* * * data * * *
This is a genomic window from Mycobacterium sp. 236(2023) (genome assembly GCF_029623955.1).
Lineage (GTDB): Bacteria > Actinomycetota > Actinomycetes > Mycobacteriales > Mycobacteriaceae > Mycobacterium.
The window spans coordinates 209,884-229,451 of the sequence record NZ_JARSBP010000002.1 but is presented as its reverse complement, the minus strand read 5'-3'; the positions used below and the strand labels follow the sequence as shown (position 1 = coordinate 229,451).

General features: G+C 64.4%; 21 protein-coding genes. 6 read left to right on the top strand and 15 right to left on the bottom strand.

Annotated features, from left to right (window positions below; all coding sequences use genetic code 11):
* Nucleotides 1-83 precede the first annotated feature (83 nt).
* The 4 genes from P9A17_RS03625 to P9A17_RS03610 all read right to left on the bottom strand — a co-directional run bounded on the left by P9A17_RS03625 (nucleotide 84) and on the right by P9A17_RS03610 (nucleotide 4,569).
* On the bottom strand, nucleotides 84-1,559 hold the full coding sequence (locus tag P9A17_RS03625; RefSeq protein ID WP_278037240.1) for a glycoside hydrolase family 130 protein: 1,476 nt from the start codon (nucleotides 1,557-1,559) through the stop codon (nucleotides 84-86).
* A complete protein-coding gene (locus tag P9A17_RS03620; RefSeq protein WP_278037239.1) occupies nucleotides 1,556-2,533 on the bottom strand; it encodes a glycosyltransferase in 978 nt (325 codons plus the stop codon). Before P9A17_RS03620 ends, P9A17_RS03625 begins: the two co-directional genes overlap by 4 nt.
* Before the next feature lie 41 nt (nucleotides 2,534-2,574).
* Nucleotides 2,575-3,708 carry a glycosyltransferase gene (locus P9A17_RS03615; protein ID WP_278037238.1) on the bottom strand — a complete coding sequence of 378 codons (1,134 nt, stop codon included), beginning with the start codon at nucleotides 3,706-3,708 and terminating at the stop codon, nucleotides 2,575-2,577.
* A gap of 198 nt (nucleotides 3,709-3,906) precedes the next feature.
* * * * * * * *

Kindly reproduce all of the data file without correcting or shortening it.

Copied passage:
This is a genomic window from Mycobacterium sp. 236(2023) (genome assembly GCF_029623955.1).
Lineage (GTDB): Bacteria > Actinomycetota > Actinomycetes > Mycobacteriales > Mycobacteriaceae > Mycobacterium.
The window spans coordinates 209,884-229,451 of the sequence record NZ_JARSBP010000002.1 but is presented as its reverse complement, the minus strand read 5'-3'; the positions used below and the strand labels follow the sequence as shown (position 1 = coordinate 229,451).

General features: G+C 64.4%; 21 protein-coding genes. 6 read left to right on the top strand and 15 right to left on the bottom strand.

Annotated features, from left to right (window positions below; all coding sequences use genetic code 11):
* Nucleotides 1-83 precede the first annotated feature (83 nt).
* The 4 genes from P9A17_RS03625 to P9A17_RS03610 all read right to left on the bottom strand — a co-directional run bounded on the left by P9A17_RS03625 (nucleotide 84) and on the right by P9A17_RS03610 (nucleotide 4,569).
* On the bottom strand, nucleotides 84-1,559 hold the full coding sequence (locus tag P9A17_RS03625; RefSeq protein ID WP_278037240.1) for a glycoside hydrolase family 130 protein: 1,476 nt from the start codon (nucleotides 1,557-1,559) through the stop codon (nucleotides 84-86).
* A complete protein-coding gene (locus tag P9A17_RS03620; RefSeq protein WP_278037239.1) occupies nucleotides 1,556-2,533 on the bottom strand; it encodes a glycosyltransferase in 978 nt (325 codons plus the stop codon). Before P9A17_RS03620 ends, P9A17_RS03625 begins: the two co-directional genes overlap by 4 nt.
* Before the next feature lie 41 nt (nucleotides 2,534-2,574).
* Nucleotides 2,575-3,708 carry a glycosyltransferase gene (locus P9A17_RS03615; protein ID WP_278037238.1) on the bottom strand — a complete coding sequence of 378 codons (1,134 nt, stop codon included), beginning with the start codon at nucleotides 3,706-3,708 and terminating at the stop codon, nucleotides 2,575-2,577.
* A gap of 198 nt (nucleotides 3,709-3,906) precedes the next feature.